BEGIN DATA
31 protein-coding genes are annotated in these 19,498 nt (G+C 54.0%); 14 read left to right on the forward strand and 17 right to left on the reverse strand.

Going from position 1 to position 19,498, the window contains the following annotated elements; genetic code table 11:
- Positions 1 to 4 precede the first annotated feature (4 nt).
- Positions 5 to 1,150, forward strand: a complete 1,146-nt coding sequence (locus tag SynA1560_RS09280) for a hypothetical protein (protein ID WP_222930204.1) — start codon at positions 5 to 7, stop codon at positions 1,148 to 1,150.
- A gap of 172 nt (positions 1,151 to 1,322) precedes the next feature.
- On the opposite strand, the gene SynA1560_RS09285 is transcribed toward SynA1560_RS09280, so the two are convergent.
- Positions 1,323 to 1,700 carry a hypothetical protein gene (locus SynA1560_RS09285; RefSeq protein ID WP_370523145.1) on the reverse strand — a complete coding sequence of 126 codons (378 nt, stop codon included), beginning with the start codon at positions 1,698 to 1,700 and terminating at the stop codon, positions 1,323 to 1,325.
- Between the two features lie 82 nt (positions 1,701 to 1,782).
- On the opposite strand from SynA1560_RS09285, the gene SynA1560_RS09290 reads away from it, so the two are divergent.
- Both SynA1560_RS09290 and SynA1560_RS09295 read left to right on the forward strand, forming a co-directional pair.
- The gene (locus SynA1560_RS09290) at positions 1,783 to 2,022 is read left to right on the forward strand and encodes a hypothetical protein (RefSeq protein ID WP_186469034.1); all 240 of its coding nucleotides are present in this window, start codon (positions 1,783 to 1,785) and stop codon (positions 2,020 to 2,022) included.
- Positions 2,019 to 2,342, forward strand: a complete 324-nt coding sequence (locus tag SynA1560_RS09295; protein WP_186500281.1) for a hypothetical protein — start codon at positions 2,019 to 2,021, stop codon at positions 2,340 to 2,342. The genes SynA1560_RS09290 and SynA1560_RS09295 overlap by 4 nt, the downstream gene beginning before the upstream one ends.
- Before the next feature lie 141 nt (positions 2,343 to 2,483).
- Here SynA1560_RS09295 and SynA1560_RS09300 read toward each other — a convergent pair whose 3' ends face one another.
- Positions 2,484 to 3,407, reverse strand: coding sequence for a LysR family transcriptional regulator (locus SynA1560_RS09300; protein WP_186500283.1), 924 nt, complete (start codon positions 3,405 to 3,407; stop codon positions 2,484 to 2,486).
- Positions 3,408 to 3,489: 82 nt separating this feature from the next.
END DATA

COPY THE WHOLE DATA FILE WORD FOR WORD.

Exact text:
31 protein-coding genes are annotated in these 19,498 nt (G+C 54.0%); 14 read left to right on the forward strand and 17 right to left on the reverse strand.

Going from position 1 to position 19,498, the window contains the following annotated elements; genetic code table 11:
- Positions 1 to 4 precede the first annotated feature (4 nt).
- Positions 5 to 1,150, forward strand: a complete 1,146-nt coding sequence (locus tag SynA1560_RS09280) for a hypothetical protein (protein ID WP_222930204.1) — start codon at positions 5 to 7, stop codon at positions 1,148 to 1,150.
- A gap of 172 nt (positions 1,151 to 1,322) precedes the next feature.
- On the opposite strand, the gene SynA1560_RS09285 is transcribed toward SynA1560_RS09280, so the two are convergent.
- Positions 1,323 to 1,700 carry a hypothetical protein gene (locus SynA1560_RS09285; RefSeq protein ID WP_370523145.1) on the reverse strand — a complete coding sequence of 126 codons (378 nt, stop codon included), beginning with the start codon at positions 1,698 to 1,700 and terminating at the stop codon, positions 1,323 to 1,325.
- Between the two features lie 82 nt (positions 1,701 to 1,782).
- On the opposite strand from SynA1560_RS09285, the gene SynA1560_RS09290 reads away from it, so the two are divergent.
- Both SynA1560_RS09290 and SynA1560_RS09295 read left to right on the forward strand, forming a co-directional pair.
- The gene (locus SynA1560_RS09290) at positions 1,783 to 2,022 is read left to right on the forward strand and encodes a hypothetical protein (RefSeq protein ID WP_186469034.1); all 240 of its coding nucleotides are present in this window, start codon (positions 1,783 to 1,785) and stop codon (positions 2,020 to 2,022) included.
- Positions 2,019 to 2,342, forward strand: a complete 324-nt coding sequence (locus tag SynA1560_RS09295; protein WP_186500281.1) for a hypothetical protein — start codon at positions 2,019 to 2,021, stop codon at positions 2,340 to 2,342. The genes SynA1560_RS09290 and SynA1560_RS09295 overlap by 4 nt, the downstream gene beginning before the upstream one ends.
- Before the next feature lie 141 nt (positions 2,343 to 2,483).
- Here SynA1560_RS09295 and SynA1560_RS09300 read toward each other — a convergent pair whose 3' ends face one another.
- Positions 2,484 to 3,407, reverse strand: coding sequence for a LysR family transcriptional regulator (locus SynA1560_RS09300; protein WP_186500283.1), 924 nt, complete (start codon positions 3,405 to 3,407; stop codon positions 2,484 to 2,486).
- Positions 3,408 to 3,489: 82 nt separating this feature from the next.